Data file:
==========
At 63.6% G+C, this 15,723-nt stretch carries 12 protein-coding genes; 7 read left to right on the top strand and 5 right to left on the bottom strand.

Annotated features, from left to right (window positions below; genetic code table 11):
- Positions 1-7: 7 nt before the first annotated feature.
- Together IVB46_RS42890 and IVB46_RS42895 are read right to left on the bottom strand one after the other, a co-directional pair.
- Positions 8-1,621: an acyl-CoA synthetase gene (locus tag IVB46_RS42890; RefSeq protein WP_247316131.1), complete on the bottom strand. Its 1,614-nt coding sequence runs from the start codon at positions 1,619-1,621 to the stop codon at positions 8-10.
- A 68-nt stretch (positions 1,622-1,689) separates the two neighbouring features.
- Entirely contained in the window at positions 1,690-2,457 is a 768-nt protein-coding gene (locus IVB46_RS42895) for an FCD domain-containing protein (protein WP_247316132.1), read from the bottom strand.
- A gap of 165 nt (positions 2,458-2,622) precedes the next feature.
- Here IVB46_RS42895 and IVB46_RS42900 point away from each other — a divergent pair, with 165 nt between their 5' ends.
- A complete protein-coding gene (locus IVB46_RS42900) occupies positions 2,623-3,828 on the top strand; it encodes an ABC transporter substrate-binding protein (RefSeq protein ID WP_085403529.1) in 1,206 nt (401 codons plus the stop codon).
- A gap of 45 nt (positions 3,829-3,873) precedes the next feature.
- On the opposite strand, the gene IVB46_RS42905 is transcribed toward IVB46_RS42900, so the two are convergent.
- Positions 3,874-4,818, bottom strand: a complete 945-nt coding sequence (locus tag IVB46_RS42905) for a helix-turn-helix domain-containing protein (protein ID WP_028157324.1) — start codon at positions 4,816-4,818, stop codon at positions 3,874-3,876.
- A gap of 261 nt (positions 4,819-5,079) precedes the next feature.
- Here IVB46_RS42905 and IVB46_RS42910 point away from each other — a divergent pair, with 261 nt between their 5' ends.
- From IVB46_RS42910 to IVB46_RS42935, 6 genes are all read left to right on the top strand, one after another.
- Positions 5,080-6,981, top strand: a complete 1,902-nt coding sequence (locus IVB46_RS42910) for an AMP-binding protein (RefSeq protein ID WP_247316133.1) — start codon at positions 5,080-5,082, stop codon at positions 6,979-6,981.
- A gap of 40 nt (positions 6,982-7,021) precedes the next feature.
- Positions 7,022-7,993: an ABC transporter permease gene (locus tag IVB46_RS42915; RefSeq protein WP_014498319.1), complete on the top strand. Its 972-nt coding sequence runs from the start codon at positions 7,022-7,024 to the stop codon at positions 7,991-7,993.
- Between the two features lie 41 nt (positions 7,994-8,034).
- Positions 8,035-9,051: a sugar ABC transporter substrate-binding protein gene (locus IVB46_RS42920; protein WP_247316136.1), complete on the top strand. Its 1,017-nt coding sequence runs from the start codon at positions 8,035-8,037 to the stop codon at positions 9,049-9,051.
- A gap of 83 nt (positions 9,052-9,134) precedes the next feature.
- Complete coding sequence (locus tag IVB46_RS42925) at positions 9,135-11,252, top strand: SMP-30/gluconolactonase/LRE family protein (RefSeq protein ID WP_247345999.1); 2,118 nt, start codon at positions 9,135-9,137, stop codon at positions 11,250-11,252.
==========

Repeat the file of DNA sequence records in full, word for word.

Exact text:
At 63.6% G+C, this 15,723-nt stretch carries 12 protein-coding genes; 7 read left to right on the top strand and 5 right to left on the bottom strand.

Annotated features, from left to right (window positions below; genetic code table 11):
- Positions 1-7: 7 nt before the first annotated feature.
- Together IVB46_RS42890 and IVB46_RS42895 are read right to left on the bottom strand one after the other, a co-directional pair.
- Positions 8-1,621: an acyl-CoA synthetase gene (locus tag IVB46_RS42890; RefSeq protein WP_247316131.1), complete on the bottom strand. Its 1,614-nt coding sequence runs from the start codon at positions 1,619-1,621 to the stop codon at positions 8-10.
- A 68-nt stretch (positions 1,622-1,689) separates the two neighbouring features.
- Entirely contained in the window at positions 1,690-2,457 is a 768-nt protein-coding gene (locus IVB46_RS42895) for an FCD domain-containing protein (protein WP_247316132.1), read from the bottom strand.
- A gap of 165 nt (positions 2,458-2,622) precedes the next feature.
- Here IVB46_RS42895 and IVB46_RS42900 point away from each other — a divergent pair, with 165 nt between their 5' ends.
- A complete protein-coding gene (locus IVB46_RS42900) occupies positions 2,623-3,828 on the top strand; it encodes an ABC transporter substrate-binding protein (RefSeq protein ID WP_085403529.1) in 1,206 nt (401 codons plus the stop codon).
- A gap of 45 nt (positions 3,829-3,873) precedes the next feature.
- On the opposite strand, the gene IVB46_RS42905 is transcribed toward IVB46_RS42900, so the two are convergent.
- Positions 3,874-4,818, bottom strand: a complete 945-nt coding sequence (locus tag IVB46_RS42905) for a helix-turn-helix domain-containing protein (protein ID WP_028157324.1) — start codon at positions 4,816-4,818, stop codon at positions 3,874-3,876.
- A gap of 261 nt (positions 4,819-5,079) precedes the next feature.
- Here IVB46_RS42905 and IVB46_RS42910 point away from each other — a divergent pair, with 261 nt between their 5' ends.
- From IVB46_RS42910 to IVB46_RS42935, 6 genes are all read left to right on the top strand, one after another.
- Positions 5,080-6,981, top strand: a complete 1,902-nt coding sequence (locus IVB46_RS42910) for an AMP-binding protein (RefSeq protein ID WP_247316133.1) — start codon at positions 5,080-5,082, stop codon at positions 6,979-6,981.
- A gap of 40 nt (positions 6,982-7,021) precedes the next feature.
- Positions 7,022-7,993: an ABC transporter permease gene (locus tag IVB46_RS42915; RefSeq protein WP_014498319.1), complete on the top strand. Its 972-nt coding sequence runs from the start codon at positions 7,022-7,024 to the stop codon at positions 7,991-7,993.
- Between the two features lie 41 nt (positions 7,994-8,034).
- Positions 8,035-9,051: a sugar ABC transporter substrate-binding protein gene (locus IVB46_RS42920; protein WP_247316136.1), complete on the top strand. Its 1,017-nt coding sequence runs from the start codon at positions 8,035-8,037 to the stop codon at positions 9,049-9,051.
- A gap of 83 nt (positions 9,052-9,134) precedes the next feature.
- Complete coding sequence (locus tag IVB46_RS42925) at positions 9,135-11,252, top strand: SMP-30/gluconolactonase/LRE family protein (RefSeq protein ID WP_247345999.1); 2,118 nt, start codon at positions 9,135-9,137, stop codon at positions 11,250-11,252.